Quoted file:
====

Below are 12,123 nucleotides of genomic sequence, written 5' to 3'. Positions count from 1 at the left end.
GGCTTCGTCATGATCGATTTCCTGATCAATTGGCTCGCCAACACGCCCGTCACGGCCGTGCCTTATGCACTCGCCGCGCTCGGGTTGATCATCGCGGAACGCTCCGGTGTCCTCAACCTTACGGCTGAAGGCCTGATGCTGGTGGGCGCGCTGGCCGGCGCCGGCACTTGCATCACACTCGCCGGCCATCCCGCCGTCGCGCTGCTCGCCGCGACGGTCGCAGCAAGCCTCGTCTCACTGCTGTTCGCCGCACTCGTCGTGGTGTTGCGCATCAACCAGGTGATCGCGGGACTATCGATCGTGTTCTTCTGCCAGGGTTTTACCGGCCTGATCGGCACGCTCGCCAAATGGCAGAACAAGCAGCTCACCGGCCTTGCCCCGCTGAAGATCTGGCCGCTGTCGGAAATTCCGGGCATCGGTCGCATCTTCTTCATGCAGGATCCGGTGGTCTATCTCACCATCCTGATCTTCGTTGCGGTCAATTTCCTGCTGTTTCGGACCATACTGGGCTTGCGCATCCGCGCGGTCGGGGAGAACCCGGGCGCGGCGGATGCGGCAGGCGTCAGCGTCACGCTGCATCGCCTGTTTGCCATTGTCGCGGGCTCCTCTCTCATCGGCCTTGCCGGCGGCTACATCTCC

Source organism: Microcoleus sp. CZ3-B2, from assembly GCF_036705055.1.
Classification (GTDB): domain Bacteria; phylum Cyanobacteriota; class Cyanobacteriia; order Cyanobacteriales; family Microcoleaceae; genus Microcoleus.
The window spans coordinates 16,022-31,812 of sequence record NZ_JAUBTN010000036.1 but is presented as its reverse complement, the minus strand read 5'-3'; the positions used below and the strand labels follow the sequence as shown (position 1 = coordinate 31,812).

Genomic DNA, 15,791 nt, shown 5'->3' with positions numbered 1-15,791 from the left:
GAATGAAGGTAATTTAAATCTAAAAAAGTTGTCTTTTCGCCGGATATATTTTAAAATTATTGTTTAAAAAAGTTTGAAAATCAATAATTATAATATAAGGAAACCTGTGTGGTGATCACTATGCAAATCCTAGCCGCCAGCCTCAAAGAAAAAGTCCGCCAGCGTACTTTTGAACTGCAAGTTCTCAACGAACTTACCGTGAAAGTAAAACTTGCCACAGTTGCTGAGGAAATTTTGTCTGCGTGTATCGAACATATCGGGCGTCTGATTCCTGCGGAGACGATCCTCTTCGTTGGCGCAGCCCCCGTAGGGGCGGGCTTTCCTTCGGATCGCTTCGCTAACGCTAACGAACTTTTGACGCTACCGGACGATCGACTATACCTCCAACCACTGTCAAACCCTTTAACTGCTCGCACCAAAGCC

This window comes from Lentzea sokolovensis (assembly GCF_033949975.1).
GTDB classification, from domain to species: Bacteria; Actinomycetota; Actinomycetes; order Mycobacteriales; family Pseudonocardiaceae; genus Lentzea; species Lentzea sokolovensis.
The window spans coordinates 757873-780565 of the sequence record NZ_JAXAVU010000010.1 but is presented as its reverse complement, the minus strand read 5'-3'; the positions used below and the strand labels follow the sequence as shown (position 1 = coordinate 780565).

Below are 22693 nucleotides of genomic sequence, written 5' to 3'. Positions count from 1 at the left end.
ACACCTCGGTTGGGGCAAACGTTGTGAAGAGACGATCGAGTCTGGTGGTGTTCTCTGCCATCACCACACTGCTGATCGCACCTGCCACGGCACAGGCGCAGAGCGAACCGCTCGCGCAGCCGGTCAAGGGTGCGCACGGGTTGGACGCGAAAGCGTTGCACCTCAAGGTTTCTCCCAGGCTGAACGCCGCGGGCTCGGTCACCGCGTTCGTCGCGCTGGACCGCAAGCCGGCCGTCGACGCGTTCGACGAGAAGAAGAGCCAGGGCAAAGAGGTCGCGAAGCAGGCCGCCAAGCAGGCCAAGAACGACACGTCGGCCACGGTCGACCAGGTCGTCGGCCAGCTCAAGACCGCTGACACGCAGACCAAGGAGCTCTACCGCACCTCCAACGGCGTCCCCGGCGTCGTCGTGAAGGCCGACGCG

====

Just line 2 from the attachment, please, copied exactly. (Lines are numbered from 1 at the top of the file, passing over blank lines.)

GGCTTCGTCATGATCGATTTCCTGATCAATTGGCTCGCCAACACGCCCGTCACGGCCGTGCCTTATGCACTCGCCGCGCTCGGGTTGATCATCGCGGAACGCTCCGGTGTCCTCAACCTTACGGCTGAAGGCCTGATGCTGGTGGGCGCGCTGGCCGGCGCCGGCACTTGCATCACACTCGCCGGCCATCCCGCCGTCGCGCTGCTCGCCGCGACGGTCGCAGCAAGCCTCGTCTCACTGCTGTTCGCCGCACTCGTCGTGGTGTTGCGCATCAACCAGGTGATCGCGGGACTATCGATCGTGTTCTTCTGCCAGGGTTTTACCGGCCTGATCGGCACGCTCGCCAAATGGCAGAACAAGCAGCTCACCGGCCTTGCCCCGCTGAAGATCTGGCCGCTGTCGGAAATTCCGGGCATCGGTCGCATCTTCTTCATGCAGGATCCGGTGGTCTATCTCACCATCCTGATCTTCGTTGCGGTCAATTTCCTGCTGTTTCGGACCATACTGGGCTTGCGCATCCGCGCGGTCGGGGAGAACCCGGGCGCGGCGGATGCGGCAGGCGTCAGCGTCACGCTGCATCGCCTGTTTGCCATTGTCGCGGGCTCCTCTCTCATCGGCCTTGCCGGCGGCTACATCTCC